In the recent Cambridge Grammar of Classical Greek, they take the approach of arguing that the active voice is “unmarked” for subject affectedness and the middle-passive voice is “marked” for subject-affectedness. This provides a way to explain why there are verbs like ἀποθνῄσκω which are active voice but have meanings that function within the middle voice world in terms of the agency and causality ascribed to the subject.
This exception (and others like it) does not invalidate Mathewson’s approach, of course, but it does recognize that there are semantic considerations which impinge upon how the voice system in Greek actually plays out. We need a mechanism to account for these exceptions to the system.
The strength of SFL approaches, as I have seen them, is in the system. The struggles are in the details.
I also don’t find Mathewson’s discussion of another big issue in the Greek voice system entirely satisfactory. Deponency has become a hot issue. I project it will continue to be a hot issue, as I see two different approaches taken even among those working on voice in Greek within modern linguistic approaches. While deponency is on the ropes (or leaving the arena) in NT grammatical discussion, it is still assumed and used by other Greek grammarians.
On my current thinking, Mathewson is right that deponency, at least as traditionally discussed in NT Greek grammars, should be on its way out. My question here is not with his treatment of deponency as such, but rather with his essential non-treatment of it. Mathewson mentions deponency in the middle voice in two short pages. That’s it. No significant examples, no extended discussion, just in and out and on with life. It is not clearly spelled out how these verbs fit within the verbal system which he has sketched out.
More significantly, this minor treatment belies the issue. The study of middle voice in the voice system of the NT (and Greek more broadly), is largely a study of deponent verbs. Whatever we call them, we have to acknowledge that a good many of these verbs simply function different from “normal” verbs in the verbal system.
While the semantics of the middle voice, as laid out by Mathewson, are insightful, we still need to address these verbs in a more focused way. This leads to my final big question regarding Mathewson’s treatment.
How live was “choice” in the verbal network?
Bucking recent trends, Mathewson argues that there are three voices in Koine Greek, not two. This distinction follows the two main arguments I discussed in this post here. First, there is a clear semantic difference between some middle and passive meanings and second, in the aorist and future there are three sets of endings. Mathewson appeals to Greek not normally tolerating “formal redundancy” to argue that there ought to be a distinction in meaning between the “middle” and the “passive” voices (47-48).
The question in my mind begins with the historical observation that in Archaic Greek (prior to Homer) there appears to have been only an Active and Middle voice. In Modern Greek, there is only an Active and a Passive Voice. For much of Antiquity, a “middle” voice exists that is more or less systematized throughout the language. Mathewson’s basic argument that Greek does not tolerate “formal redundancy” is simply a faith claim that had to be wrong at some point in the language as the voice system changed. At some point the passive morphology displaces the middle morphology, which implies that there is a period of time in which the two sets of distinct endings lose their distinction to the point that one set is viewed as redundant. This does not happen overnight, though. It could be argued that this process of losing the Middle Voice is well underway in the Koine Period.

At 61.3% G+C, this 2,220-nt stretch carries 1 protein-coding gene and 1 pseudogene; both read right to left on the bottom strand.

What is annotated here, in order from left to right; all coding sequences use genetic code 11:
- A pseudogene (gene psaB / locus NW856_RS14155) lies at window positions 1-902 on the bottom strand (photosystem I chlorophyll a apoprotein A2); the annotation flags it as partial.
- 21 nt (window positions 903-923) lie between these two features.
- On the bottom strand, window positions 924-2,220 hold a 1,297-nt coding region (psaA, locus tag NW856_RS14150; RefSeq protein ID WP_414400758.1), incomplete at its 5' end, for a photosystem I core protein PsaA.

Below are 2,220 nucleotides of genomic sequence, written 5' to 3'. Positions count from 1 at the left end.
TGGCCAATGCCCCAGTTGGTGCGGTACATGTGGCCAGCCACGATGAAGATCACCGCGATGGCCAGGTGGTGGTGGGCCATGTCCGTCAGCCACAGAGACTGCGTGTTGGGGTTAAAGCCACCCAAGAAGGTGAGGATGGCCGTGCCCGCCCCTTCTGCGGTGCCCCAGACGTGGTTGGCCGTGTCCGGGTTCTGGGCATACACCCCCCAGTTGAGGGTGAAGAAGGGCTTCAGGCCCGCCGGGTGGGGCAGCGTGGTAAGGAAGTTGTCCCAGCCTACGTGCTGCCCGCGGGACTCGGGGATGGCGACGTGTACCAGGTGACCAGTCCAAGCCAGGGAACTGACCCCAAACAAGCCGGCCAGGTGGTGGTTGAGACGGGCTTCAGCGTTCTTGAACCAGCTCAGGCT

To put things another way. The presence of the middle voice at all in Koine Greek is largely do to verbs which are (1) “deponent” and/or (2) semantically specialized. As discussed at this post, the Active-Passive voices in Greek have a syntactic relationship with each other, while the Middle voice often has no syntactic relationship with the other voices. It is semantically specialized. It functions like a lexical item, rather than a voice variation within the same verb.
A question which Mathewson’s treatment does not wrestle with is whether the middle and passive voice are really “voice” variations at all. In what sense is middle voice a live option in Koine Greek? In what sense is that buoyed up by deponent verbs? This needs more treatment. While I think his general discussion of the middle voice is insightful and helpful, it skirts the broader issue of to what degree middle voice was actually “live” in Koine Greek, as opposed to severelly lexically limited.
Obviously, Mathewson’s 70 page study is quite short, so I am not faulting Mathewson on what he leaves out. To make this study work, he has to leave out lots of complexities that bedevil describing voice in Greek. This response is more of my dialogical response to the work.
As a general overview, I want to leave any reader who has made it this far with the impression that this work is really good. Go and get it. Read it. Think about it. It is short, insightful, and a helpful voice in the discussion about voice. That being said, it can’t be the final word (nor was it written with that aim). It is another stepping stone on the seemingly endless journey of making sense of Greek voice.